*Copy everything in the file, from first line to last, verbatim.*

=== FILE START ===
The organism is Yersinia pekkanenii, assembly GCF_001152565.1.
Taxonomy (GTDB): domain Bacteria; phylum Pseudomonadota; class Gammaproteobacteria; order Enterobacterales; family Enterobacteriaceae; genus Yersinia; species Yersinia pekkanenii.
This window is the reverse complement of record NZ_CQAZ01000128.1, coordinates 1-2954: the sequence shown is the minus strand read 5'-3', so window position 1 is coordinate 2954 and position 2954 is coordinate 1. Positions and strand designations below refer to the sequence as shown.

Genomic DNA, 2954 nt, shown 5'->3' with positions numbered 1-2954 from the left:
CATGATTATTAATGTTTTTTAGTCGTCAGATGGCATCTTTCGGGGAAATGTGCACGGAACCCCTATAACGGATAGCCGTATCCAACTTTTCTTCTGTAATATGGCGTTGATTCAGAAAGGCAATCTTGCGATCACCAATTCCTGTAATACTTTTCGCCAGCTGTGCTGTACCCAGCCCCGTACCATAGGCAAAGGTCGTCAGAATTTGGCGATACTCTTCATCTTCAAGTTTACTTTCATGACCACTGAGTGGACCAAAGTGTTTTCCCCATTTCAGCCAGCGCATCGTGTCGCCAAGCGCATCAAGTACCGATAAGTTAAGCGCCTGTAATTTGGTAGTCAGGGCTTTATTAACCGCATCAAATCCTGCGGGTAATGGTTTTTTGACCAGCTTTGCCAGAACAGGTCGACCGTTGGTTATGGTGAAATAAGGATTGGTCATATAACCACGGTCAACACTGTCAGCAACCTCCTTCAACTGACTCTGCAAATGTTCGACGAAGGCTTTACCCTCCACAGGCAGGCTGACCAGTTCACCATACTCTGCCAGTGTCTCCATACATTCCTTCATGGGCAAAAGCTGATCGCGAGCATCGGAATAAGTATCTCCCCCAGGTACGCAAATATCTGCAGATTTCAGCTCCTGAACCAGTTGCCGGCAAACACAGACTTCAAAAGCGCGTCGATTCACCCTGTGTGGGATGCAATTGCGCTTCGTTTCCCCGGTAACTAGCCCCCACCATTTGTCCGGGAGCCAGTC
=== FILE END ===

The organism is Yersinia pekkanenii, assembly GCF_001152565.1.
Taxonomy (GTDB): domain Bacteria; phylum Pseudomonadota; class Gammaproteobacteria; order Enterobacterales; family Enterobacteriaceae; genus Yersinia; species Yersinia pekkanenii.
This window is the reverse complement of record NZ_CQAZ01000128.1, coordinates 1-2954: the sequence shown is the minus strand read 5'-3', so window position 1 is coordinate 2954 and position 2954 is coordinate 1. Positions and strand designations below refer to the sequence as shown.

Genomic DNA, 2954 nt, shown 5'->3' with positions numbered 1-2954 from the left:
CATGATTATTAATGTTTTTTAGTCGTCAGATGGCATCTTTCGGGGAAATGTGCACGGAACCCCTATAACGGATAGCCGTATCCAACTTTTCTTCTGTAATATGGCGTTGATTCAGAAAGGCAATCTTGCGATCACCAATTCCTGTAATACTTTTCGCCAGCTGTGCTGTACCCAGCCCCGTACCATAGGCAAAGGTCGTCAGAATTTGGCGATACTCTTCATCTTCAAGTTTACTTTCATGACCACTGAGTGGACCAAAGTGTTTTCCCCATTTCAGCCAGCGCATCGTGTCGCCAAGCGCATCAAGTACCGATAAGTTAAGCGCCTGTAATTTGGTAGTCAGGGCTTTATTAACCGCATCAAATCCTGCGGGTAATGGTTTTTTGACCAGCTTTGCCAGAACAGGTCGACCGTTGGTTATGGTGAAATAAGGATTGGTCATATAACCACGGTCAACACTGTCAGCAACCTCCTTCAACTGACTCTGCAAATGTTCGACGAAGGCTTTACCCTCCACAGGCAGGCTGACCAGTTCACCATACTCTGCCAGTGTCTCCATACATTCCTTCATGGGCAAAAGCTGATCGCGAGCATCGGAATAAGTATCTCCCCCAGGTACGCAAATATCTGCAGATTTCAGCTCCTGAACCAGTTGCCGGCAAACACAGACTTCAAAAGCGCGTCGATTCACCCTGTGTGGGATGCAATTGCGCTTCGTTTCCCCGGTAACTAGCCCCCACCATTTGTCCGGGAGCCAGTC